Make a crown of victory! In ancient times, laurel crowns or wreaths were given to people who had achieved something great. Caesar, a famous Roman leader, was given a laurel wreath in celebration of his battle victories while writers and poets such as Ovid wore the laurel wreath in recognition of their work. You don’t need to be a military genius or write incredible poems to get your own achievement wreath! The crowns are made from R24821 Scissor Skills Paper, which encourages children to practice their scissor skills while introducing basic to challenging paper-cutting work.
• Highlighter or large marker
You could celebrate students’ achievements in learning to safely and effectively cut with scissors! In this activity, children will use the R28421 Scissor Skills Paper, which is a great resource for developing scissor-cutting skills. The paper is designed to look like feathers of various types. The edges of some feathers are short or long. Others are smooth and curved or jagged and pointy. The feather sets come in a range of difficulties, from easy to challenging. If your students are just getting introduced to scissor use, let them start with the easiest feathers first. Once they have completely cut out their feathers, they can use them to create their laurel crowns!
You will need to cut out about 4 long feathers and 6 short ones. Tip: Once you have created your first set of laurel crowns, you may experiment with using different types of feathers in varying lengths. Lay the 4 long feathers from tip to tip in a half circle shape. Tape the ends together. These feathers will be the frame for the actual laurel crown. We will be adding more to the crown to make it thicker.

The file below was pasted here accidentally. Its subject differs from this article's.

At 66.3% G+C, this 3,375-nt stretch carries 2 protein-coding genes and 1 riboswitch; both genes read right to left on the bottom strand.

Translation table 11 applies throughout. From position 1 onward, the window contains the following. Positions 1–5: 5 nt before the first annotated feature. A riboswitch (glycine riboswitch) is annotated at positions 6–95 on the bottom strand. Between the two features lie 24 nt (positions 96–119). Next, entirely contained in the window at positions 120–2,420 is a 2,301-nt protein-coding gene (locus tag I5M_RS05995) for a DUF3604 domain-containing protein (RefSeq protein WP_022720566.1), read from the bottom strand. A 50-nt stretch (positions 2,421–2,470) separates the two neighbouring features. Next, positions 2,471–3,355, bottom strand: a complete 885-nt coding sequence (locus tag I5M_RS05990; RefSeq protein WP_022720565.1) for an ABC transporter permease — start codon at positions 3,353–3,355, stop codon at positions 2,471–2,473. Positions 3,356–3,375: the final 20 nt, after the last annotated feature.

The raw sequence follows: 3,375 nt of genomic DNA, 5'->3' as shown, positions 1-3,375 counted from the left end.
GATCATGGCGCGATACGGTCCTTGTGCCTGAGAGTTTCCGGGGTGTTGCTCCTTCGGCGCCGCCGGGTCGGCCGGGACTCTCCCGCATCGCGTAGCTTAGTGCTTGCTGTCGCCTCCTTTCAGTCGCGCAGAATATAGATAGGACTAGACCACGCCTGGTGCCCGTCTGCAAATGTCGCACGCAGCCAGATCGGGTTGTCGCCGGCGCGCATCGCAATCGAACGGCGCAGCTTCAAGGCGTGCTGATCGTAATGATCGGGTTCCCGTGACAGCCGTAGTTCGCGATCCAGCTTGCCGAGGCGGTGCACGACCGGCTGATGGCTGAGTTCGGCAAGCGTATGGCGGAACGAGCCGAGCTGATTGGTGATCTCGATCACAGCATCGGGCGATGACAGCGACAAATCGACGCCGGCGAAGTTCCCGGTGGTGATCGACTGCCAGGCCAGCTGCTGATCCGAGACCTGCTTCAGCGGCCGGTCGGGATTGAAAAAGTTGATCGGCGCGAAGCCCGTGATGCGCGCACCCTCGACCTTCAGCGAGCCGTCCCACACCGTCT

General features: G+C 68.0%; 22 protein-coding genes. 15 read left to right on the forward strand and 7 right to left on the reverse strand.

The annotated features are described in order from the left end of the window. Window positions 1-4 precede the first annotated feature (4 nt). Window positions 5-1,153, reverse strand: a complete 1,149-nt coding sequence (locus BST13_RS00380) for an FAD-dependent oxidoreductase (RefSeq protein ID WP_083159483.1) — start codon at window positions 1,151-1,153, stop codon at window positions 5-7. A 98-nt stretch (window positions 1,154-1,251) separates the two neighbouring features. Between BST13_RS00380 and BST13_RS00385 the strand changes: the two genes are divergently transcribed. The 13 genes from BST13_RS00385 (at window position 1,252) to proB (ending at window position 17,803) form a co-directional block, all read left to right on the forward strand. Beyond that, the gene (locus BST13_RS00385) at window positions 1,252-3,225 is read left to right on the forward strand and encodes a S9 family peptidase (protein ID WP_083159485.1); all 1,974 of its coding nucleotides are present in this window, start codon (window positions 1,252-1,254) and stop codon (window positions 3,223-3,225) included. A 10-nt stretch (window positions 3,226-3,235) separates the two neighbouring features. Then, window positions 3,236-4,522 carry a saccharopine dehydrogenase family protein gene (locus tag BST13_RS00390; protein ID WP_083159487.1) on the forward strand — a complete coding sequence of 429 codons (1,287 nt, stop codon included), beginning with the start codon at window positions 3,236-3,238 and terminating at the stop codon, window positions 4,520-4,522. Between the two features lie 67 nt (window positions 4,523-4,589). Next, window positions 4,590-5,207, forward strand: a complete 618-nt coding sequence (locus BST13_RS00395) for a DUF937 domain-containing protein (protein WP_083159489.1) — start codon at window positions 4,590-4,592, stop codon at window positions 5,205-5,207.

Next, lay out the smaller feathers so you can see where each one will go on top of the longer feathers. Place two small feathers near the ends of the crown shape. Space out the remaining four feathers in between the first two along the length of the crown.
Paste the two smaller feathers at the ends of the laurel crown. Make sure they are slightly staggered away from the ends to add a bit of dimension to the crown.
Now to give dimension to your crown! You will be curling out the ends of the feathers to add a 3-D effect. Choose one of the feathers at the ends of the crown. Place a highlighter or some other thick marker against the end of the feather. Pinch the paper feather end against the highlighter and then roll the highlighter about halfway down the feather. Hold the paper feather pinched against the highlighter to secure the curl.
Curl some of the feathers inward or outward. Continue on until you have curved all of the small feathers along the crown.
Finally, you will gently curve the crown into a circle shape and secure the ends. To do so, carefully bend the base of the crown in so that the ends meet. Take both of the ends and tape them together.
Congratulations on your achievement! You’ve made a laurel crown! Children can wear the crowns to celebrate a special accomplishment
What do your students look like with their laurel wreaths on? Send us photos of your crafts! Use the contact form to get in touch with us. We’d love to hear from you!